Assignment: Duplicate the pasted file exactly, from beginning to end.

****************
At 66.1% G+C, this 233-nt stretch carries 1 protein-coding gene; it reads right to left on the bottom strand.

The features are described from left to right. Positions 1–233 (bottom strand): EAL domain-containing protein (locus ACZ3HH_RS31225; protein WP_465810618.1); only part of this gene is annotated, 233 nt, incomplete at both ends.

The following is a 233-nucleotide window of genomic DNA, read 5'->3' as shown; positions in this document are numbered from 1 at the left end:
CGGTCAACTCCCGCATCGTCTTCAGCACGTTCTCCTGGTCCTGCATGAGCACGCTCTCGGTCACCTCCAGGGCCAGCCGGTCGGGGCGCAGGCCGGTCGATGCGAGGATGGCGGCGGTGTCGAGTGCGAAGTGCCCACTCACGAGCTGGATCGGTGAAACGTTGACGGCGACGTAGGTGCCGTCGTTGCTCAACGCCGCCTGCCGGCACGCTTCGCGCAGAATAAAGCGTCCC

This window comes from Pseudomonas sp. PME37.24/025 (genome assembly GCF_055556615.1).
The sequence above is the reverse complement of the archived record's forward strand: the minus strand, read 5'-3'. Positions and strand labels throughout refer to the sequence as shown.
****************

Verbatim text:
At 66.1% G+C, this 233-nt stretch carries 1 protein-coding gene; it reads right to left on the bottom strand.

The features are described from left to right. Positions 1–233 (bottom strand): EAL domain-containing protein (locus ACZ3HH_RS31225; protein WP_465810618.1); only part of this gene is annotated, 233 nt, incomplete at both ends.

The following is a 233-nucleotide window of genomic DNA, read 5'->3' as shown; positions in this document are numbered from 1 at the left end:
CGGTCAACTCCCGCATCGTCTTCAGCACGTTCTCCTGGTCCTGCATGAGCACGCTCTCGGTCACCTCCAGGGCCAGCCGGTCGGGGCGCAGGCCGGTCGATGCGAGGATGGCGGCGGTGTCGAGTGCGAAGTGCCCACTCACGAGCTGGATCGGTGAAACGTTGACGGCGACGTAGGTGCCGTCGTTGCTCAACGCCGCCTGCCGGCACGCTTCGCGCAGAATAAAGCGTCCC

This window comes from Pseudomonas sp. PME37.24/025 (genome assembly GCF_055556615.1).
The sequence above is the reverse complement of the archived record's forward strand: the minus strand, read 5'-3'. Positions and strand labels throughout refer to the sequence as shown.